Liza Cardinale:

Well, I didn’t know much about it, and my dad didn’t know much about behind the scenes people, so I just thought there are directors, there are writers, and there are actors. That’s about the extent of what I knew about filmmaking. I thought, I know I don’t want to be in front of a camera. I could be into writing, but I think I should direct. I think I want to be a director. That was initially what got me into really studying different directors’ work. I would rent all their movies and go down the rabbit hole of Hitchcock or John Waters. I got really obsessed with them, and David Lynch. I liked the weird stuff.

Liza Cardinale:

I still like weird stuff. I went to UC Berkeley and it didn’t really have a film department. I was doing like theater. I was just sort of dabbling at that point in various art forms, but I made some films instead of writing papers because I was lazy about writing papers sometimes. The teachers would accept that, even though there was no production department, so I just had to make my own movies and use my own camera. Then they had one VHS tape to tape kind of editing system, so I got in there. You could not tear me out of that room. I just wanted to stay for hours and hours, and the sun went down and the time flew by.

Sarah Taylor:

It sounds very familiar.

Liza Cardinale:

Yeah, that’s a very common early editor story. You get in there, you’re like, I’ve never done this before, but I can’t stop. [crosstalk 00:07:45].

Sarah Taylor:

Yeah. It’s been … What? 12 hours just passed? What? Oh my gosh. Yeah.

Liza Cardinale:

Yeah. It was so rewarding. That’s when I realized that this is my happy place. I don’t really want to be in charge of everything, and I definitely don’t want to get up at five in the morning every day and run to set. I think this is a much better fit.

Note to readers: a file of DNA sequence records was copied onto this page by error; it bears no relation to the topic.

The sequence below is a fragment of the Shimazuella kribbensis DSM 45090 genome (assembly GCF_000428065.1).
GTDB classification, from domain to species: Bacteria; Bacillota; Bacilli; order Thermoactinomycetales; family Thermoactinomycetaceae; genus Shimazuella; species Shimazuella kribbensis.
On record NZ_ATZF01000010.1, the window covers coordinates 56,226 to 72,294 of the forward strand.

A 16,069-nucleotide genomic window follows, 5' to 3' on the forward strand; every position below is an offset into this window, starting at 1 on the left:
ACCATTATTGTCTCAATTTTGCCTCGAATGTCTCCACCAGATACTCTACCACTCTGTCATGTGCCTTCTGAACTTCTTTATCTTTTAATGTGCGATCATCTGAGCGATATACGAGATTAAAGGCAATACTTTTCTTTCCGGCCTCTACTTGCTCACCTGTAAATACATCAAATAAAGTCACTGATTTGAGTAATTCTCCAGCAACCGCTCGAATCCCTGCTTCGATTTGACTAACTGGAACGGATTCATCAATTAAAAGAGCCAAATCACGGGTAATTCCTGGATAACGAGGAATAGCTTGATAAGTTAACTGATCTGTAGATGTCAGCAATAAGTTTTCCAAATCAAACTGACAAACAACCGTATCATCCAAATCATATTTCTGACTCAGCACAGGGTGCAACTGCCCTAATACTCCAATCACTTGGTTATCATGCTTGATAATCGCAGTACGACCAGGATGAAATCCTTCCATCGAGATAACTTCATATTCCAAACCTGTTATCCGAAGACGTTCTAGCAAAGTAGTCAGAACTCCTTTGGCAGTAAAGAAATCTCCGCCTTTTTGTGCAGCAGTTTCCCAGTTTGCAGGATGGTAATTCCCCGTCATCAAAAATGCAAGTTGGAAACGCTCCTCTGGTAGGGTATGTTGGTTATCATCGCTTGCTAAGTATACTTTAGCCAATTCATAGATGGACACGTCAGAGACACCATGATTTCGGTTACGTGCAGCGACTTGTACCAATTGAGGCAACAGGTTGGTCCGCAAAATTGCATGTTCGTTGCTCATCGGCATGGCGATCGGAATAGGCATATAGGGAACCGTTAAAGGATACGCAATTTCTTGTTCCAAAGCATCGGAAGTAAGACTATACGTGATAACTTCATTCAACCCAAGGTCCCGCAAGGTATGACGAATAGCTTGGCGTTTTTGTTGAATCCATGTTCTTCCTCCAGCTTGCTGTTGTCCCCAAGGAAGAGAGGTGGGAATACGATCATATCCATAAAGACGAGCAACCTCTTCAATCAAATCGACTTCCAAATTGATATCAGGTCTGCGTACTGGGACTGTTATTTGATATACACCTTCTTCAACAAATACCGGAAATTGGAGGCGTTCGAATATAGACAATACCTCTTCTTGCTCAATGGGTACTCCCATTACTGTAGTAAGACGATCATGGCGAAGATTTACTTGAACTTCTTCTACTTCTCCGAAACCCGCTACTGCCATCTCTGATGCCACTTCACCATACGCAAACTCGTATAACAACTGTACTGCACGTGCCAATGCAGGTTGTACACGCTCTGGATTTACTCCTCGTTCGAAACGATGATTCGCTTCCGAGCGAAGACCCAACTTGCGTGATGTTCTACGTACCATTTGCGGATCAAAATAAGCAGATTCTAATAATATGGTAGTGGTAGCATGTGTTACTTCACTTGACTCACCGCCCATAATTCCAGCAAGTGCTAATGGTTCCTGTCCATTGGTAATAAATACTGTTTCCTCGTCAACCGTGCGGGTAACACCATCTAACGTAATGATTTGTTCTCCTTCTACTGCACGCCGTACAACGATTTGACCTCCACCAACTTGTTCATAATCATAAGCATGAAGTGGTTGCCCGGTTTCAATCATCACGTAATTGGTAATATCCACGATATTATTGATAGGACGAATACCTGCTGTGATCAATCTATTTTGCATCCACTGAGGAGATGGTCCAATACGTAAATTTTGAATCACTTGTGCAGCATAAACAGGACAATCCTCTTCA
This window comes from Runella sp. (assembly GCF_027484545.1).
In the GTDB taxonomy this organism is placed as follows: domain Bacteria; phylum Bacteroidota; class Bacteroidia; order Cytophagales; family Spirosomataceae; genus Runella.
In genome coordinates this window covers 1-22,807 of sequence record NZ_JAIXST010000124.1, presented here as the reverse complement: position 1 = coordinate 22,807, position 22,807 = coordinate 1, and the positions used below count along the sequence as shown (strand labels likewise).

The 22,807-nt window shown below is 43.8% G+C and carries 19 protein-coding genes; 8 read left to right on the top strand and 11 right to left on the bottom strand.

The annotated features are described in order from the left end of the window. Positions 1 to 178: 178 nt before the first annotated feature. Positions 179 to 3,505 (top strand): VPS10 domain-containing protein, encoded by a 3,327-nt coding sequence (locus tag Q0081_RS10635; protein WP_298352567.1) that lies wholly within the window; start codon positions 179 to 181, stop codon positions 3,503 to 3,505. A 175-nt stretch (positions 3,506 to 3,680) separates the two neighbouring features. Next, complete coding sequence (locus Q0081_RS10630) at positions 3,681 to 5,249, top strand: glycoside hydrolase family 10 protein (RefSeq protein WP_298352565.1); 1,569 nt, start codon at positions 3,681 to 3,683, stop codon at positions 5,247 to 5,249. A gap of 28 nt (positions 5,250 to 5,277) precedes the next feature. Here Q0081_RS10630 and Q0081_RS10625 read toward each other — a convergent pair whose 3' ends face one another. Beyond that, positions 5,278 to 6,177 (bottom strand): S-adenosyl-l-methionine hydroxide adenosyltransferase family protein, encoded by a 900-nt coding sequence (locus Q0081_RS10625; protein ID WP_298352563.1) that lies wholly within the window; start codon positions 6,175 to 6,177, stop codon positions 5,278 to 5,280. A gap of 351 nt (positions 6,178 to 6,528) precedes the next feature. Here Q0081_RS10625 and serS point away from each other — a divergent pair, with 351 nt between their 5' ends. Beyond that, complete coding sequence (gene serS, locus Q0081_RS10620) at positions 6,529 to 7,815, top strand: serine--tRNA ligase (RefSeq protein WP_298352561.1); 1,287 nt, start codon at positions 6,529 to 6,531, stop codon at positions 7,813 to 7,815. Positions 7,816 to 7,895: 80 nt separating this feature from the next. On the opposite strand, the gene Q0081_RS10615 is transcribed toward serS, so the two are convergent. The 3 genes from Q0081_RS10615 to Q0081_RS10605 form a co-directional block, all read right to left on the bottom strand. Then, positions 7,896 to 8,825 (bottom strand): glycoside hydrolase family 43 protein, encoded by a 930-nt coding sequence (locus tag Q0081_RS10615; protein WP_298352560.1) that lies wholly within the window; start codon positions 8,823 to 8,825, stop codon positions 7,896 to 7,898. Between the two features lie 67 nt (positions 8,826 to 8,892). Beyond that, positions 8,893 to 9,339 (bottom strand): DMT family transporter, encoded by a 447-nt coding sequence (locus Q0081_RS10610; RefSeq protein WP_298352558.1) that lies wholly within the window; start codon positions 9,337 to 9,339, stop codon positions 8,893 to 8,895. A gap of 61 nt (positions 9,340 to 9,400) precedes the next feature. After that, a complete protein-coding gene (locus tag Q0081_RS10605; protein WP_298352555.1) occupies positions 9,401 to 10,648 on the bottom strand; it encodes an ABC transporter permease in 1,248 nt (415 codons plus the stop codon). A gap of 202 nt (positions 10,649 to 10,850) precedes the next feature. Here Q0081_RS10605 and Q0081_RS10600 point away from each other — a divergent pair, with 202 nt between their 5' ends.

Sarah Taylor:

Then what led you to your first job? How did you get your first job in the industry, or even learn the craft?

Liza Cardinale:

I still didn’t know what I wanted to do. I was doing random jobs. I went to New York thinking I wanted to move to New York, so I was pretty much homeless at that point. I was just like subletting an apartment. September 11th happened the day after I arrived in New York City, and that completely shut the city down. So, any like job hunting, house hunting, Mary Tyler Moore fantasies I was having of taking over Manhattan, that definitely was halted in its tracks. Instead, I just had the experience of being there for that.

Liza Cardinale:

One of my best friends in the city was an assistant editor. I knew I liked editing. I still hadn’t committed to that as a craft, but she let me come to work with her every day because I had nothing to do and nowhere to go, and the city was kind of shut down. She was working in Nyack on a Jonathan Demme movie called The Truth About Charlie. She was an old school film assistant that doesn’t really exist anymore where she was conforming the print. But the main editor, Carol Littleton was working on an Avid, and she had one assistant who was working on an Avid.

Liza Cardinale: